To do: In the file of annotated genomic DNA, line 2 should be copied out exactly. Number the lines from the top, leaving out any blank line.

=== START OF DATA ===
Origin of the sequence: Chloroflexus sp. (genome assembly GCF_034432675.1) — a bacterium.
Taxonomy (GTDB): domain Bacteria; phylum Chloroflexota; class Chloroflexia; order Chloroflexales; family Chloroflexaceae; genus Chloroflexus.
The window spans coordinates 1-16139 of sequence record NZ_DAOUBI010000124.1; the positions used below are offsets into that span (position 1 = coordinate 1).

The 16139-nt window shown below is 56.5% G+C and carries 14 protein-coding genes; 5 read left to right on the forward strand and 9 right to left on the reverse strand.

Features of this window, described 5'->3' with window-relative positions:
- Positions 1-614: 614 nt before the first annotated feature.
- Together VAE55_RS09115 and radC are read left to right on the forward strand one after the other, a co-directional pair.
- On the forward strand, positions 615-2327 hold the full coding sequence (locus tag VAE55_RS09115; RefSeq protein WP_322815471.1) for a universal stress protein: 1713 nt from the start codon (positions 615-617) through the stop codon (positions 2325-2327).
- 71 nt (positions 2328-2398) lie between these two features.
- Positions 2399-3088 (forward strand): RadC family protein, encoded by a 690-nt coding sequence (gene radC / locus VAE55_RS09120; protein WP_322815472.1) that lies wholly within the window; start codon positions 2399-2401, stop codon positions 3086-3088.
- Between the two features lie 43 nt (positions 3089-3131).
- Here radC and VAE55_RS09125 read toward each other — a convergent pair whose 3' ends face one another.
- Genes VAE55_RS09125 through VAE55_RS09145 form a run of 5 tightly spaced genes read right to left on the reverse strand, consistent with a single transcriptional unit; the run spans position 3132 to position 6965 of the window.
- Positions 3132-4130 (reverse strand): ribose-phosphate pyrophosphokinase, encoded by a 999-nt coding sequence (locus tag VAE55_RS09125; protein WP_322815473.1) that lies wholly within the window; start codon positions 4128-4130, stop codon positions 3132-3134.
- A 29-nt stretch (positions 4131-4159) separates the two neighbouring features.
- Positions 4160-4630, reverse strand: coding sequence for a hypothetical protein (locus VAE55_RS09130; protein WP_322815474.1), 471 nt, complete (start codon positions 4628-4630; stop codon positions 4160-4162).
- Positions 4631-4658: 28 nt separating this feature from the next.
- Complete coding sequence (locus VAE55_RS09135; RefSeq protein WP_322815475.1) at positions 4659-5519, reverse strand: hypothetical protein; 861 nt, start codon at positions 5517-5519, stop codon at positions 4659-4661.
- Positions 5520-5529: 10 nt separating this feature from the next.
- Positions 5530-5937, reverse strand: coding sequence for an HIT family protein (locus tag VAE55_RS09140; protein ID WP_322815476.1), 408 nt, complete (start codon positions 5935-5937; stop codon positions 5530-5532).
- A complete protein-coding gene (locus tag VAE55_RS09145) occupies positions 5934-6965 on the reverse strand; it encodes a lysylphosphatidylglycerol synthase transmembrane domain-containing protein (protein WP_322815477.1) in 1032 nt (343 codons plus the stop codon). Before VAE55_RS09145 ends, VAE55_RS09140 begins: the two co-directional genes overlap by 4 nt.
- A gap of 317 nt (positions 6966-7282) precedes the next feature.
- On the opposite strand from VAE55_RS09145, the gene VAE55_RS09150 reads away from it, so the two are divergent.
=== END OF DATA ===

Taxonomy (GTDB): domain Bacteria; phylum Chloroflexota; class Chloroflexia; order Chloroflexales; family Chloroflexaceae; genus Chloroflexus.